NAIC Answers Rate Review, Medical Loss Ratio Questions

NAIC Answers Rate Review, Medical Loss Ratio Questions

 

Regulators Meet First of Two Deadlines Set to Guide HHS Treatment of Rates Under New Health Care Law

WASHINGTON, D.C.  - The National Association of Insurance Commissioners (NAIC) submitted letters to the U.S. Department of Health and Human Services (HHS) on two critical issues under the new health care bill. The letters provide answers to questions published in the Federal Register on April 14, 2010 about medical loss ratios and rate review.

The Patient Protection and Affordable Care Act (PPACA), signed into law on March 23, 2010, includes provisions designed to control costs through a rate review and approval standard for health insurance rates. In addition, the law requires insurers to meet minimum medical loss ratios - the percentage of premiums collected by insurers actually spent on care that is not administrative costs or profits.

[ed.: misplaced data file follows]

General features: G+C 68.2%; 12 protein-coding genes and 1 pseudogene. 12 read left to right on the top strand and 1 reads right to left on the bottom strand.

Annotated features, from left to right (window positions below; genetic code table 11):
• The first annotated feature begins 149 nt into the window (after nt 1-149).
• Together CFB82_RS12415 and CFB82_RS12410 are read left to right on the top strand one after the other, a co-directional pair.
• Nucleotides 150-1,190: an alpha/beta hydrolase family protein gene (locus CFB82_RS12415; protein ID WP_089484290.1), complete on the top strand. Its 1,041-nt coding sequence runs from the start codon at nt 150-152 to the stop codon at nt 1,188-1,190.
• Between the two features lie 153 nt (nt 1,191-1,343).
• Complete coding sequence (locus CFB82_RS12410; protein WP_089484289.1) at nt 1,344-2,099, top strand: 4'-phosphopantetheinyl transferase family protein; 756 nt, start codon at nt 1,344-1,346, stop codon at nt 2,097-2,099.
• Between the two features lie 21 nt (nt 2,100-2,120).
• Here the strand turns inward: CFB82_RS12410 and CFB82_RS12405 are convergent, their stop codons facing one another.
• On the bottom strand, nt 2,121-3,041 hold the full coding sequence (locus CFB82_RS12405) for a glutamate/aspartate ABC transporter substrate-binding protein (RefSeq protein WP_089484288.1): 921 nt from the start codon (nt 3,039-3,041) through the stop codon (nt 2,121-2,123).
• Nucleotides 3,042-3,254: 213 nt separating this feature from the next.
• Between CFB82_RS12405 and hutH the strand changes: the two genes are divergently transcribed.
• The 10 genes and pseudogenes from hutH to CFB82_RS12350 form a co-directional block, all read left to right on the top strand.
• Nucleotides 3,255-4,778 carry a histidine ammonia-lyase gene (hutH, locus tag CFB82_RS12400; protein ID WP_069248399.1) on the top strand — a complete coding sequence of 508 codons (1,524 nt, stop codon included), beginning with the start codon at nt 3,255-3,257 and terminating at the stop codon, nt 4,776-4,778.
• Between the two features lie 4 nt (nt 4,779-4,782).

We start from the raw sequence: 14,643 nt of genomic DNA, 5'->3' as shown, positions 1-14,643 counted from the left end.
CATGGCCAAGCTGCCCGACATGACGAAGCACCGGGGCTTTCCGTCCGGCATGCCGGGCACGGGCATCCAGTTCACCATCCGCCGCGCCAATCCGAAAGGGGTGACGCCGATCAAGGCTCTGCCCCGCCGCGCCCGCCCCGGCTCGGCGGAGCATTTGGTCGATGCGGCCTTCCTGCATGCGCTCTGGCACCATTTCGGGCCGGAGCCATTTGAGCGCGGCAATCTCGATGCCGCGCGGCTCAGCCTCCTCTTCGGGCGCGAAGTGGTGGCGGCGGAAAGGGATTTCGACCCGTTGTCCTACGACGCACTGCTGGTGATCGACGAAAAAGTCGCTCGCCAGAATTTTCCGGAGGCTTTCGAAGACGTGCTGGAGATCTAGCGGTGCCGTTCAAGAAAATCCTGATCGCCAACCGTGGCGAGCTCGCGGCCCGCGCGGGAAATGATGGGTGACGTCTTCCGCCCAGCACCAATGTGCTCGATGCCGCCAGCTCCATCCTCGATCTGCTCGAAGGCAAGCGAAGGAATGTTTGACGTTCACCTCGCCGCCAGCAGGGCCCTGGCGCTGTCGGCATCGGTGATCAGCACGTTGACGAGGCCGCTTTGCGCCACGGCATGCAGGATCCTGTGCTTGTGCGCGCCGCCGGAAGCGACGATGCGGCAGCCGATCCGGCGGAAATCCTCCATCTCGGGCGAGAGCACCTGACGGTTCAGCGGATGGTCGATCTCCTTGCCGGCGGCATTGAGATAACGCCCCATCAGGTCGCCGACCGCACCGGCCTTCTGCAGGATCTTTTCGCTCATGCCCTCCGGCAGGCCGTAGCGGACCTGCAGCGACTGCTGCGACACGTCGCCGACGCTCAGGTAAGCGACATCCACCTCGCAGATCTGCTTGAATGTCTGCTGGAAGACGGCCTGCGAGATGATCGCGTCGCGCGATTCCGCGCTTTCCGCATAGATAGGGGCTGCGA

"These documents demonstrate how the process of implementing new PPACA provisions can be informed by our experiences at the state level," said Jane L. Cline, NAIC President and West Virginia Insurance Commissioner. "This is an important step as we finalize our recommendations to HHS on how to design the processes for rate review and medical loss ratio required by health care reform."

The NAIC will now focus its attention on recommendations to HHS for the definitions and calculations that make up the final medical loss ratio formula when that provision takes effect in 2011. The NAIC will complete the formulation of these recommendations and submit them to HHS by June 1, 2010.

Click to view full text of NAIC letter to HHS addressing rate review questions.

Click to view full text of NAIC letter to HHS addressing medical loss ratio questions.

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